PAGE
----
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She almost made it down!

It’s no surprise that this game was ripe for pranks and tricks, and many of the cards show people trying to scare those taking the game a bit more seriously. There are also legends that the game could backfire in terrifying ways Lisa Morton quotes a tale about just that:

A lady narrates that on the 1st of November her servant rushed into the room and fainted on the floor. On recovering, she said that she had played a trick that night in the name of the devil before the looking-glass; but what she had seen she dared not speak of, though the remembrance of it would never leave her brain, and she knew the shock would kill her. They tried to laugh her out of her fears, but the next night she was found quite dead, with her features horribly contorted, lying on the floor before the looking-glass, which was shivered to pieces. (Morton, 39)

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Some see lovers, some see cultists.

I still haven’t quite figured out where it came from, but it may just be an old folk tradition that became a game. Still, I prefer this to saying Bloody Mary three times and freaking myself out.

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Dear God, it’s evil!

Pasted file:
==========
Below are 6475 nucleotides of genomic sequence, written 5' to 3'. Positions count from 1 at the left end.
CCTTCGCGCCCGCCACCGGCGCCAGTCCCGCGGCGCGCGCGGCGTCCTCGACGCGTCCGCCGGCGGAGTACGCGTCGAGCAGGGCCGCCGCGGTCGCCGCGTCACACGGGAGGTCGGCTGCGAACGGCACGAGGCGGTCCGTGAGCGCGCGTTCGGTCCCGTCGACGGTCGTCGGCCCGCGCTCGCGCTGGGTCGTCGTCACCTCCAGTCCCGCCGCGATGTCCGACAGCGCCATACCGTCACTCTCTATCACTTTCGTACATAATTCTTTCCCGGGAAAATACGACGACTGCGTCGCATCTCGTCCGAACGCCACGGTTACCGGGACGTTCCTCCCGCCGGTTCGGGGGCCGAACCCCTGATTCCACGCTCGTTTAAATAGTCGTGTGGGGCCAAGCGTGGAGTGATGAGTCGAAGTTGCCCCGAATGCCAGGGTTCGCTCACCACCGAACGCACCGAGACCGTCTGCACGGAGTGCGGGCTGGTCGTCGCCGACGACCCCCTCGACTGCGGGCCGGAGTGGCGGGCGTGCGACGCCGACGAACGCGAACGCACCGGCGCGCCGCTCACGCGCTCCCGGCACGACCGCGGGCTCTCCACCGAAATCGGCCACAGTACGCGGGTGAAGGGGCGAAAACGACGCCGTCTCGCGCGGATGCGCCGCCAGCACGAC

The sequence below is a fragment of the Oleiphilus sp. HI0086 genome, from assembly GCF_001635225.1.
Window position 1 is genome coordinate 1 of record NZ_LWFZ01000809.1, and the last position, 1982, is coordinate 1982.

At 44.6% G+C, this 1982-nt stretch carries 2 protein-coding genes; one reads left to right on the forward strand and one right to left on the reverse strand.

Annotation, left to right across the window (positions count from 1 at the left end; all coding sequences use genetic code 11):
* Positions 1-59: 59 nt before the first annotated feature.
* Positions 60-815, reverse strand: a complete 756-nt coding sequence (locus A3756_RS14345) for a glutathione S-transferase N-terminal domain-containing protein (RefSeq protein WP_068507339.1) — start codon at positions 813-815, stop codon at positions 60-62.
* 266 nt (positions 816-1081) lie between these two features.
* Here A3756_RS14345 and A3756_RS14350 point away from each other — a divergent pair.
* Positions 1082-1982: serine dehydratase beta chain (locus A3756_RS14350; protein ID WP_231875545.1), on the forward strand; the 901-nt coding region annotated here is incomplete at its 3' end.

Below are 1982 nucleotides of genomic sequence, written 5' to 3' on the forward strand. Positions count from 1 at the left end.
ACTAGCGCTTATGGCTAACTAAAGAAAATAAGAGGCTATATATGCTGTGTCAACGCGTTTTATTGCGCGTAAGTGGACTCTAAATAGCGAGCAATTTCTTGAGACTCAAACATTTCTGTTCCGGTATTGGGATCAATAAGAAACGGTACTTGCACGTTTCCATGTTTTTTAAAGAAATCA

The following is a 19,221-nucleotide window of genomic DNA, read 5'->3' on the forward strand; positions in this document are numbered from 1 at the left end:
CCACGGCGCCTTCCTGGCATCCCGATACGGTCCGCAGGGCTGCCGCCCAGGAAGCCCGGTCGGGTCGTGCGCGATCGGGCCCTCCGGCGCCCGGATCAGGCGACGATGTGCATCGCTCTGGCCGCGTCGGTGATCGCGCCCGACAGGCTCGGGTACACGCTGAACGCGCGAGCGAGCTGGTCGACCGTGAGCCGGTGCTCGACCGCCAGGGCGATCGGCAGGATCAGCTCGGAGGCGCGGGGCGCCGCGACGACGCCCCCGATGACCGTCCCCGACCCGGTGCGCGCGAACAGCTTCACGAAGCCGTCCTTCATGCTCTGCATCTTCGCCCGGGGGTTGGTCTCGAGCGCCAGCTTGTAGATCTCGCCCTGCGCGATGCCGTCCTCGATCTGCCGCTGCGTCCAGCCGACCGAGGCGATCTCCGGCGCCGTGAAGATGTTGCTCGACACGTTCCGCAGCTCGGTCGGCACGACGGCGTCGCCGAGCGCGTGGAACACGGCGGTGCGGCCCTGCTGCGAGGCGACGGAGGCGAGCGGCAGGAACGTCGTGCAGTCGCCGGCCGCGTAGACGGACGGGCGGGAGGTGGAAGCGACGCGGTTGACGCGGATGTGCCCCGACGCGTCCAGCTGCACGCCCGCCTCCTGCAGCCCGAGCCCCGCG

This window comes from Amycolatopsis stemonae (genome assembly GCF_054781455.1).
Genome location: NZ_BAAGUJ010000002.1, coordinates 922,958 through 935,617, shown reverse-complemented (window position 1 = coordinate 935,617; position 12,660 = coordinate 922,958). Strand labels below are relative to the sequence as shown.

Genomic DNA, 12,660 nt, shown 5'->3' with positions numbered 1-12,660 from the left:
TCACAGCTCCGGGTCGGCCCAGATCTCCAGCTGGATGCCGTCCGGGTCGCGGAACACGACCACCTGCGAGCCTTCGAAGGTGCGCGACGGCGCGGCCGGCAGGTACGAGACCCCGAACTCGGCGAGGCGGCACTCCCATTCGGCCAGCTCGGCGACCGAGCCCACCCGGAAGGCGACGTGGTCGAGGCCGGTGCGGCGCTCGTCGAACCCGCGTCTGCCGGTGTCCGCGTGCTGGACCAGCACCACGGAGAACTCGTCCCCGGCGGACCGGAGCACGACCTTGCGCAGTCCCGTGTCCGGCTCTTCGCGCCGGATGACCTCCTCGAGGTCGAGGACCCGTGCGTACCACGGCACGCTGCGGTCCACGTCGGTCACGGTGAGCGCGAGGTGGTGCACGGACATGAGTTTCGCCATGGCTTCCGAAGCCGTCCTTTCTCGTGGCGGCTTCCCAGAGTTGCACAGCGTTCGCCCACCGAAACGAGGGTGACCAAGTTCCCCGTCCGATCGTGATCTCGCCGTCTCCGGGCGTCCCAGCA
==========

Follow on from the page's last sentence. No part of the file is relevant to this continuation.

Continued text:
References

Bannatyne, Lesley Pratt. Halloween: An American Holiday, an American History. Gretna, LA: Pelican Publishing Co., 1990.

Morton, Lisa. Trick or treat: A history of Halloween. London: Reaktion Books, 2012.

Of Cabbages and…Kale?

The strangest Halloween cards usually depict lost or regional traditions. They’re odd because of the anachronism, not because the makers were insane (or at least they were insane for different reasons).

Most of the early cards depict fortune-telling games. These made up the main event at parties before trick-or-treating was a “thing.” My guess is that these became so popular partially because Halloween was the one time of year where it was socially acceptable to participate in “witchcraft” (of a very innocent sort) and being able to play at casting “spells.” (Whether we think of it as All Souls’ Eve or Samhain or the end of the Celtic year, the day has always been a time when you had to protect against spirits but could also play with that spooky other world in fun ways.)